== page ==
Immersion

April 23, 2012

So for this blog I found this article

It’s about the next level of gaming and the immersive possibilities of the future. It got me thinking about the immersion in games and the attitude towards immersion thanks to this evil thing known as casual gaming. I don’t normally mind casual gaming on its own, but its casual gamers and their attitude towards gaming in general that annoys me.

Casual gamers are of the opinion that all games should be more like mini-games. That any game longer than 5 minutes per session are devil-sent influences and sociability murderers.
The thing that surprised me about this report, though, is that the author, DocSeuss, wrote about a modder who thinks immersion is evil. This is why I tell modders to learn real game development, learn the terminology, and gain a respect for other game genres BEFORE even trying to become a game developper. There’s no guarantee that you’ll be working on a project you necessarily agree with and you won’t jump straight to the lead role in game development. Just a respect, you don’t have to LIKE it.
I really like how the author of the article delves into the definition of immersion, the applications of it, and examples of its uses. He gives some great examples at that and tells how it could be furthered in the future through game development in itself, not little toys and gimmicks. I wholeheartedly agree, although I think little gimmicks are fun personally. 😉

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Oops

April 23, 2012

Ok, so this last week we were supposed to make a blog post about sources…
I couldn’t find any sources for my topic. I tried for a day or so before I gave up. I really wanted to stick to that topic, but now it seems I’ll have to change ^^’

There just aren’t any good sources for what makes someone a gamer. They’re all about the various levels of gamers, which is by no means what I want.
Aww well. So, new topic possibilities…

 

PC Gamers are more mature.
Video games kill sociability.

And inspired by today’s blog topic-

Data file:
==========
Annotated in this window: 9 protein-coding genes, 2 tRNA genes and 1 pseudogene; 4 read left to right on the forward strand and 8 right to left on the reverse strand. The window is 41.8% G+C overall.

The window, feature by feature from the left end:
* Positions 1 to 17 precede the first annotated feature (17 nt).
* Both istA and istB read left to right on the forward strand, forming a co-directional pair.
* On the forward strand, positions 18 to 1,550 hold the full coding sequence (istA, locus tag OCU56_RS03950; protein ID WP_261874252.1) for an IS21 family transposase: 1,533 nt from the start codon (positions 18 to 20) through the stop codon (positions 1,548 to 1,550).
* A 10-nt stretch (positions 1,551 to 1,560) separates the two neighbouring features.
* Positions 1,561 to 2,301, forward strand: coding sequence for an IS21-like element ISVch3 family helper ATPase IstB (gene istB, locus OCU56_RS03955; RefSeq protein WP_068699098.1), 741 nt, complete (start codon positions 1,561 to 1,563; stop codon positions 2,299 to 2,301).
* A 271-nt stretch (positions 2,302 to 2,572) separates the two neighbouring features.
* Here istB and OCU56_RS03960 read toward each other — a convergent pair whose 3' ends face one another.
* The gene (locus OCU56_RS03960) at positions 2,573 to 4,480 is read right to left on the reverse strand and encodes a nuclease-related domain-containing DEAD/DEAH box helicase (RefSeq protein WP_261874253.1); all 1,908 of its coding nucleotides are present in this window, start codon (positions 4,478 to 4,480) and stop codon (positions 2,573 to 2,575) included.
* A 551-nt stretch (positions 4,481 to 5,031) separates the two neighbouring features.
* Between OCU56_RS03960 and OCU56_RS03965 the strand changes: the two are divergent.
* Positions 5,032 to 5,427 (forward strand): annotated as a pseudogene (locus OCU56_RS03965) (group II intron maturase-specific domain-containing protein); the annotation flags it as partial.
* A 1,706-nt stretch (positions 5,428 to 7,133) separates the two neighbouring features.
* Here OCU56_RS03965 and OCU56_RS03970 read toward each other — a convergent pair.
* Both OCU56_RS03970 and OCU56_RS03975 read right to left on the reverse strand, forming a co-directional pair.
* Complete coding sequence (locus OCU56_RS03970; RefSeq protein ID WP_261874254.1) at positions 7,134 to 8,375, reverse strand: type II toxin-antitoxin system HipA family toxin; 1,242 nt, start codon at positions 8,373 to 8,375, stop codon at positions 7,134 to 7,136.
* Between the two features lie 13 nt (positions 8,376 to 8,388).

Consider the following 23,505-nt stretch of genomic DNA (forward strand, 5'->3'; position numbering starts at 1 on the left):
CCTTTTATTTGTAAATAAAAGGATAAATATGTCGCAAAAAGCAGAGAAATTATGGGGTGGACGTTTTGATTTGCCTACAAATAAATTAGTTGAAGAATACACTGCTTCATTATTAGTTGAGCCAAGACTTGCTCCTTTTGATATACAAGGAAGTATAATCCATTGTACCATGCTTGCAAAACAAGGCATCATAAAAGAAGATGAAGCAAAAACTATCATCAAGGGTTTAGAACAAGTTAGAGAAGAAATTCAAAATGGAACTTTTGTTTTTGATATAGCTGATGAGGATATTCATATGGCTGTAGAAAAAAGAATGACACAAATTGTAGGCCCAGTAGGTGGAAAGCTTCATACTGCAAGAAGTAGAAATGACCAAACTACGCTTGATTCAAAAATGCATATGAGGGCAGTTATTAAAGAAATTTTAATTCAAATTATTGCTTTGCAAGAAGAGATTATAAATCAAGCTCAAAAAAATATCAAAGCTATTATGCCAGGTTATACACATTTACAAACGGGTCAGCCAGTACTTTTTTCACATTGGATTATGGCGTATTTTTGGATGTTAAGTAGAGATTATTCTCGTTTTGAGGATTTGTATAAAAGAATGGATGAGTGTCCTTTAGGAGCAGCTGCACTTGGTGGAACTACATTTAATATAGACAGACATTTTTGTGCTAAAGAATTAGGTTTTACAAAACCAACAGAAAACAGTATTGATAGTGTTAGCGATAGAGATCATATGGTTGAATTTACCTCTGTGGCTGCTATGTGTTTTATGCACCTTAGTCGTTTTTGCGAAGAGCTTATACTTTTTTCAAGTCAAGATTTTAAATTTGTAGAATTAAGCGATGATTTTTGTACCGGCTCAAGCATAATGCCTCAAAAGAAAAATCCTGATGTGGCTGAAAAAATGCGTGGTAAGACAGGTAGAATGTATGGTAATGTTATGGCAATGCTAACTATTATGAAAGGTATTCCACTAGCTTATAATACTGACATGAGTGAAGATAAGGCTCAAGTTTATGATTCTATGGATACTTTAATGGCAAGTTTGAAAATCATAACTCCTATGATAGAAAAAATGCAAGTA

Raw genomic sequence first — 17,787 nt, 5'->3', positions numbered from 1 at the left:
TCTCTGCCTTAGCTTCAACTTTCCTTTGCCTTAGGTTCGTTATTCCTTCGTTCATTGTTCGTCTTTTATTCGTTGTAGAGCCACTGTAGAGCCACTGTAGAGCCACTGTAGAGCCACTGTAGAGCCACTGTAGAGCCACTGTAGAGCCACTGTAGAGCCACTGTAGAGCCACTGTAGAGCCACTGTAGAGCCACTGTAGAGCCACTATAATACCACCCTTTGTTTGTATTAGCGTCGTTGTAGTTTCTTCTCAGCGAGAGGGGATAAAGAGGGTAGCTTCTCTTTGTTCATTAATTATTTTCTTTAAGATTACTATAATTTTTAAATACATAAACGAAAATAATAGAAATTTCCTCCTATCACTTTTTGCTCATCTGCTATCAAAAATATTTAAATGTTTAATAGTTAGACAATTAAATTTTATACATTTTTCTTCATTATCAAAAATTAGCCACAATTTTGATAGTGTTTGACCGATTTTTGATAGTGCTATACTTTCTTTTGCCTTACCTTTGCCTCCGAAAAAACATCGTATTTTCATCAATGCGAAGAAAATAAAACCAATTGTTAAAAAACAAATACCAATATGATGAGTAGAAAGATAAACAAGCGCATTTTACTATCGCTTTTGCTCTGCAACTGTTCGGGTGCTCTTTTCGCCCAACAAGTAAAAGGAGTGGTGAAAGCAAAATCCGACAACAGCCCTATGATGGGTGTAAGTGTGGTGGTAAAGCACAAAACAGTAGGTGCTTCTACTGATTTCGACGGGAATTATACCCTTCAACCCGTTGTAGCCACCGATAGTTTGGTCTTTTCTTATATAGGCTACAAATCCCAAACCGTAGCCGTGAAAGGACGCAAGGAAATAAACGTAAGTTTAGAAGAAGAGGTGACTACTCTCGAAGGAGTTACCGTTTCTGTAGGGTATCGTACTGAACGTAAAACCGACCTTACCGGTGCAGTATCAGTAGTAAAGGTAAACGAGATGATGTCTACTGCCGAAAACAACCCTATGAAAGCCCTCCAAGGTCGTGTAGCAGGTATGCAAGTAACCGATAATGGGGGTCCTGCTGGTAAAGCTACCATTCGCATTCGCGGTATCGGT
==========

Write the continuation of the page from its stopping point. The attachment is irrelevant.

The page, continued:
The importance of immersion in games

 

I think I like that last one. I read some interesting things in the article I just read. But that’s a topic for the NEXT blog post. Coming up in a few seconds

Topics

April 12, 2012

Possible topics:

1) What makes someone a gamer?

2) PC gamers are more mature.

3) Video games kill social activity.

TOPIC: What makes someone a gamer?

A ton of people think they’re a professional gamer for playing one game for their entire life, and there are others who know a bunch of different games, but have never beat one and claim the same title. Who has the right? All over the internet, you can easily find arguments and rants about what makes a gamer- from playing platform to game type to difficulty and skill. Many also online fights have to do with ignorance about a popular game or dislike of similar genres.

Personally, I have my own opinion that sits in more of a middle-ground. A ton of “gamers” only play one type of game or have no idea the immersive possibilities of games. If you don’t think games could be an art, or lack the ability to see the appeal to see another person’s interest in certain games despite their own disinterest. To be able to dissect a game within your own knowledge and not stretch beyond that to be an ass and try to look like a know-it-all. Those are just my opinions at this moment, they might change after some research- actually, they probably will.

So, some questions to look into:

1) Variety –vs- hours?

2) Opinions on skill level?

3) Do game ratings matter?

So both articles that we are supposed to read for Composition class are very repetitive.

One of them is 8 myths about video games: debunked. It’s more like two- Video games make people violent and Video Games make people dumb, but reworded and restated multiple times. I have to say that I agree, video games only affect those who let them affect you in such a way- as in parents who allow their child to become violent and use video games as a medium to project their violence through. My little brother, for instance, has always had anger issues since he was a toddler; nothing changed when he first picked up Halo: Combat Evolved. He remained just as violent, the game didn’t make it worse: if anything, it made him a bit better because he relieved his anger in the game. That said, we HAVE had to explain to him multiple things about why he can’t do certain tasks with guns like in the games, but then he could also pick those up from a book or something.

 

The other article has to do with mostly the effects of video games on the brain. It is also very repetitive and boring, but for the most part makes excellent points. Although, I have to add that it is up to the person whether or not they gain any information of use out of a game. If they just unwillingly sift through puzzles in a game they don’t care about, or mindlessly shoot the heads off of zombies without a single focus to improve, then they gain nothing. I know a TON of people like this, and I tend to avoid them because they’re annoying, mindless zombies while they play a game. Yet again: my little brother fits here. He gets nothing from a game, doesn’t want to put any effort into anything. He wants instant gratification and omnipotence in a game, thus uses cheat codes and sucks horribly at online games. *cough*CallOfDuty*cough*